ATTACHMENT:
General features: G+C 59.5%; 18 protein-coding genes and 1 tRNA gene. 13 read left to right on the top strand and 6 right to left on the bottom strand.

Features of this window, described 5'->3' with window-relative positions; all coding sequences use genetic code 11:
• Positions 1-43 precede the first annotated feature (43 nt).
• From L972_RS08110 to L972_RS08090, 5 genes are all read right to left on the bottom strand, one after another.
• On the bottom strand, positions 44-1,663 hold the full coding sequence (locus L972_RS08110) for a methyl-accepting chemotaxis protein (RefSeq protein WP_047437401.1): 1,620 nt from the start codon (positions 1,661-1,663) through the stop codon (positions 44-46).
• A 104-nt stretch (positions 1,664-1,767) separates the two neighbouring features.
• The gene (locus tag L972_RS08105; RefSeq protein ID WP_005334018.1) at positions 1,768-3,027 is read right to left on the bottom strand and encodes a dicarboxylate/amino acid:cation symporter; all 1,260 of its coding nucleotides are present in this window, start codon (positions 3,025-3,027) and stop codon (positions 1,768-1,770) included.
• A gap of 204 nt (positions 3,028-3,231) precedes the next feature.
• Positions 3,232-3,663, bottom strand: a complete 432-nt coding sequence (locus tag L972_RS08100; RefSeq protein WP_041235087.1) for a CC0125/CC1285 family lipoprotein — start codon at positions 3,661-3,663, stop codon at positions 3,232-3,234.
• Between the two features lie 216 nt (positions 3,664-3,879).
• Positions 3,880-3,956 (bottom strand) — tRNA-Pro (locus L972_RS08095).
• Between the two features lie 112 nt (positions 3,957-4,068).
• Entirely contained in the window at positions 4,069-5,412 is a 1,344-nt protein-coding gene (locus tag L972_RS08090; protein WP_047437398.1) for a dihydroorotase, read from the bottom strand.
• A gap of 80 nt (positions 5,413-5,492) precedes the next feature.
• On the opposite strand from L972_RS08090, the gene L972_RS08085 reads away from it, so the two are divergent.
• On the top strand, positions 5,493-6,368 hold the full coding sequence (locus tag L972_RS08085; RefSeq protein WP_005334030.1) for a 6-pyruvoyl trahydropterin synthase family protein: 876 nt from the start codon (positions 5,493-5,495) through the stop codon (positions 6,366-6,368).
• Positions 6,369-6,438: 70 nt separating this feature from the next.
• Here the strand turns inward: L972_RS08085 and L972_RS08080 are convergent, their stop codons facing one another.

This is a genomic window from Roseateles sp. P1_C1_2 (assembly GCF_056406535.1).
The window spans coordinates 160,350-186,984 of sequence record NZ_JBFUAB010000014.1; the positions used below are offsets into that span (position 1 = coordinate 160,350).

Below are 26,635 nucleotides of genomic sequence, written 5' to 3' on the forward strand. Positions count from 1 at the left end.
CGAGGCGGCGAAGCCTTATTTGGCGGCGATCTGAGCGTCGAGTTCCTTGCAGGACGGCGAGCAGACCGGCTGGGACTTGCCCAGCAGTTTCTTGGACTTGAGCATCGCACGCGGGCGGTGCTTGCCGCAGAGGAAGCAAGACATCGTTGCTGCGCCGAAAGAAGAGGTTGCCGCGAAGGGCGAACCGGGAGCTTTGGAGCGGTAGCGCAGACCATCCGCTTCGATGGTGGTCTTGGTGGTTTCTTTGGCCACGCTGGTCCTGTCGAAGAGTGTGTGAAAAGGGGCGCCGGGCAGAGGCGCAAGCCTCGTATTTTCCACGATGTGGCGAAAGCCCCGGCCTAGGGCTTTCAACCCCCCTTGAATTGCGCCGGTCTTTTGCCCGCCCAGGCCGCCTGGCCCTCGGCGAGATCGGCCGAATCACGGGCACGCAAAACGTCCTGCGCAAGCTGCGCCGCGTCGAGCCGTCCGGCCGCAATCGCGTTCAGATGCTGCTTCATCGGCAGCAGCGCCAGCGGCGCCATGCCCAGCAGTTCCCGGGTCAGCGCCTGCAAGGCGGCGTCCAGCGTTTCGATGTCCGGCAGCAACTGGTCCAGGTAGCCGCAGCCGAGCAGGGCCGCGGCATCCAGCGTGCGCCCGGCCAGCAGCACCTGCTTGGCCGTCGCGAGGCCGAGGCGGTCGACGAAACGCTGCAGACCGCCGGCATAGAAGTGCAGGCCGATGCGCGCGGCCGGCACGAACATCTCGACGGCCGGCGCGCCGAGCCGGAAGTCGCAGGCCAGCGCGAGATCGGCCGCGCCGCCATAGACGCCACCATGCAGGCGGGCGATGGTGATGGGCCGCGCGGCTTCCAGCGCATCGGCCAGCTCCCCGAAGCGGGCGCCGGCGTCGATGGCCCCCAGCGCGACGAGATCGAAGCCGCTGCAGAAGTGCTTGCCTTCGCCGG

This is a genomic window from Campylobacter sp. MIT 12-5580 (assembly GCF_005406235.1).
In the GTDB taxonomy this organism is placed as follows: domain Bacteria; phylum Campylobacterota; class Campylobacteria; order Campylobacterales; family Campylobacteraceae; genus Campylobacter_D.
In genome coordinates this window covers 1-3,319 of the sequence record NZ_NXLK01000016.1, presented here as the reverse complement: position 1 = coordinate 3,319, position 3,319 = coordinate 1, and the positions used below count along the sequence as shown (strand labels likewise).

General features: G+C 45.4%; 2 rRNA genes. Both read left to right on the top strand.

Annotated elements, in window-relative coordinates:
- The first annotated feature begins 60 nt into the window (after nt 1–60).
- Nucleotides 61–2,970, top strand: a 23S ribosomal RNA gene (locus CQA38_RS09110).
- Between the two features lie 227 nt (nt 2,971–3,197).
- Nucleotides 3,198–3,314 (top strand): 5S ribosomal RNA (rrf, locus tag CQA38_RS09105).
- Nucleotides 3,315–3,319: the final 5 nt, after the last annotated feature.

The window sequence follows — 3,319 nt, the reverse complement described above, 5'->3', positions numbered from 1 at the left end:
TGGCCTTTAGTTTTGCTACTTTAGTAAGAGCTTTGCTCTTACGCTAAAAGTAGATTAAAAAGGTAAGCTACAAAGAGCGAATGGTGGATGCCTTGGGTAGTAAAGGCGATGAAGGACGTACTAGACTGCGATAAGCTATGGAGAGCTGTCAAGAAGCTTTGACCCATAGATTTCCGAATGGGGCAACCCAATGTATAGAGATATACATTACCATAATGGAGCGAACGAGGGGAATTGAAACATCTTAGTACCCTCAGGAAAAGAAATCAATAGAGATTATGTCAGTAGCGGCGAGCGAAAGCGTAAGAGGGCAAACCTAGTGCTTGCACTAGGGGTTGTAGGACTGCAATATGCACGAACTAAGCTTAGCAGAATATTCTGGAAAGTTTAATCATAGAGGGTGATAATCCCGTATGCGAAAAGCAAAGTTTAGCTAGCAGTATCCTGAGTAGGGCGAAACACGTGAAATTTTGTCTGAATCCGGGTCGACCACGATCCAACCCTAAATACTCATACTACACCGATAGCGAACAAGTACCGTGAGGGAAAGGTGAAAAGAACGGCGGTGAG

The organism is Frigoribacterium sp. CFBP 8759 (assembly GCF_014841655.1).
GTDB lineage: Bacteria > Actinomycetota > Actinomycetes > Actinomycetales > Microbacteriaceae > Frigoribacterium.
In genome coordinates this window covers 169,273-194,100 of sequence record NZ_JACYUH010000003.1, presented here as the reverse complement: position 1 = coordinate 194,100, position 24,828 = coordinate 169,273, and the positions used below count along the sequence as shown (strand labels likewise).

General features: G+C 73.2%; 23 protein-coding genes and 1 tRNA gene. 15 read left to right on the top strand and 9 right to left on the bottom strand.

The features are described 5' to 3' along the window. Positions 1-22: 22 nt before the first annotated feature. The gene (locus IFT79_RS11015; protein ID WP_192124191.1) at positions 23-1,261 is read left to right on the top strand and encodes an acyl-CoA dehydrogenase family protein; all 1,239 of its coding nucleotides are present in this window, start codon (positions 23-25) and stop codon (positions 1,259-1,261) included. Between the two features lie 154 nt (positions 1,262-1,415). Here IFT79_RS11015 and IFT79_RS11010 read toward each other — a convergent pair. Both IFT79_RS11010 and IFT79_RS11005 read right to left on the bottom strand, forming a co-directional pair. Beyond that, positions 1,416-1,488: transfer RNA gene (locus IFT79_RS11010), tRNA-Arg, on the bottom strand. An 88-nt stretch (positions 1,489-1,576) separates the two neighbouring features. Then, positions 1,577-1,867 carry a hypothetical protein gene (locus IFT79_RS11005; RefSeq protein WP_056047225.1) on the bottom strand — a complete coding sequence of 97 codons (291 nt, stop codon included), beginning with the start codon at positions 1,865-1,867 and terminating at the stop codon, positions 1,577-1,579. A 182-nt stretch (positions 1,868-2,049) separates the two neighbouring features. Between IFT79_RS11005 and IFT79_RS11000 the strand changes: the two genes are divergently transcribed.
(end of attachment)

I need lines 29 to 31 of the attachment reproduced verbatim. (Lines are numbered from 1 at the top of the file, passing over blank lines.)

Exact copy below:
- Nucleotides 61–2,970, top strand: a 23S ribosomal RNA gene (locus CQA38_RS09110).
- Between the two features lie 227 nt (nt 2,971–3,197).
- Nucleotides 3,198–3,314 (top strand): 5S ribosomal RNA (rrf, locus tag CQA38_RS09105).